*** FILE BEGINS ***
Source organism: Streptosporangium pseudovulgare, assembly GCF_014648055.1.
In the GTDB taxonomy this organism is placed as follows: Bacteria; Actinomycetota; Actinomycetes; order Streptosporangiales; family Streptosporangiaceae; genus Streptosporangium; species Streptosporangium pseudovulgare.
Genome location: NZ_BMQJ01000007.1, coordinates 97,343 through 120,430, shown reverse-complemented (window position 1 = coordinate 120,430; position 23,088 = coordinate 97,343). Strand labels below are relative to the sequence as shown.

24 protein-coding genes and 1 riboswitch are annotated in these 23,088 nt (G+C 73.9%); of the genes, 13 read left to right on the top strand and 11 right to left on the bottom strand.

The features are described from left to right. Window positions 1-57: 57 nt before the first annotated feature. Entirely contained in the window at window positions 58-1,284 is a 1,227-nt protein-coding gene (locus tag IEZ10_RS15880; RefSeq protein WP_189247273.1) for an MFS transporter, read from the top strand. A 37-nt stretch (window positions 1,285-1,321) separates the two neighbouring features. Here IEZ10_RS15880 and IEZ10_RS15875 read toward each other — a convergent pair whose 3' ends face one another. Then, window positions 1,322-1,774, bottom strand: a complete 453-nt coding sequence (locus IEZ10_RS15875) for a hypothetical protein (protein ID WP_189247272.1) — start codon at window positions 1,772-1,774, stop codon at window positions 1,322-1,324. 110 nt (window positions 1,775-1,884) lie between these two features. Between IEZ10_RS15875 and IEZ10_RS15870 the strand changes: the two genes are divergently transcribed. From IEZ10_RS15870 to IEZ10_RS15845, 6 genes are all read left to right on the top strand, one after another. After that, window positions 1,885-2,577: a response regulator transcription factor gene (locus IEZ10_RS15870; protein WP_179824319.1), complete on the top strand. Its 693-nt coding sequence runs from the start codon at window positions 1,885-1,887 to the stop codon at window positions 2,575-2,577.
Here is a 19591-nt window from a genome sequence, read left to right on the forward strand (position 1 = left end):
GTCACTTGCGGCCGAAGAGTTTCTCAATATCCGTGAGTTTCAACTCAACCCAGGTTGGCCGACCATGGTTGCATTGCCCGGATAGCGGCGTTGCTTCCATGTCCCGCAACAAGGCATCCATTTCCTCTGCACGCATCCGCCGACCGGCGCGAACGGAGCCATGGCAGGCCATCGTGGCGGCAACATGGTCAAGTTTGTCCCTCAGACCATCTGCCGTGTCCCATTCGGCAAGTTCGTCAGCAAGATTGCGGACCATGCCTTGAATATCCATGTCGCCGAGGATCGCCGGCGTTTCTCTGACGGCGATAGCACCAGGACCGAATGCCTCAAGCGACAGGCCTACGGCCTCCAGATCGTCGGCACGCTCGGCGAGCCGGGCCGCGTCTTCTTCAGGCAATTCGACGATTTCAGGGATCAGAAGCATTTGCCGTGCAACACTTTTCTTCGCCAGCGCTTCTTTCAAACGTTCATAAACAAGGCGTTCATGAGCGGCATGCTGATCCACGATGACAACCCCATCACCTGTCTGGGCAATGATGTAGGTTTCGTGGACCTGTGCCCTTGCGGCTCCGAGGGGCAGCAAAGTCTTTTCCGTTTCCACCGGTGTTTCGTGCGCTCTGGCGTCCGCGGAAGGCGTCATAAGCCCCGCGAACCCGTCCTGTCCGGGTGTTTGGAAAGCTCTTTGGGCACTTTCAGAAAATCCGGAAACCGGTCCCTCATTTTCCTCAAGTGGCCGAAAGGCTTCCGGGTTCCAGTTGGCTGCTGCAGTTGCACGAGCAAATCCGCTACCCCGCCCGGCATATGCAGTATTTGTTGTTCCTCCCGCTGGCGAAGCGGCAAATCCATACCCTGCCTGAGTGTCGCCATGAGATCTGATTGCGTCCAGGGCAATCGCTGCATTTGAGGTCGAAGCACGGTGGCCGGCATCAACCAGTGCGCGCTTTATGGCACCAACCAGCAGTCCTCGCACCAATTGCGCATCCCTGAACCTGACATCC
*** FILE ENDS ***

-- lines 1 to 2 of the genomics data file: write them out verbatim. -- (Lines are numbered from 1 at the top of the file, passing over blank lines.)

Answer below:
Source organism: Streptosporangium pseudovulgare, assembly GCF_014648055.1.
In the GTDB taxonomy this organism is placed as follows: Bacteria; Actinomycetota; Actinomycetes; order Streptosporangiales; family Streptosporangiaceae; genus Streptosporangium; species Streptosporangium pseudovulgare.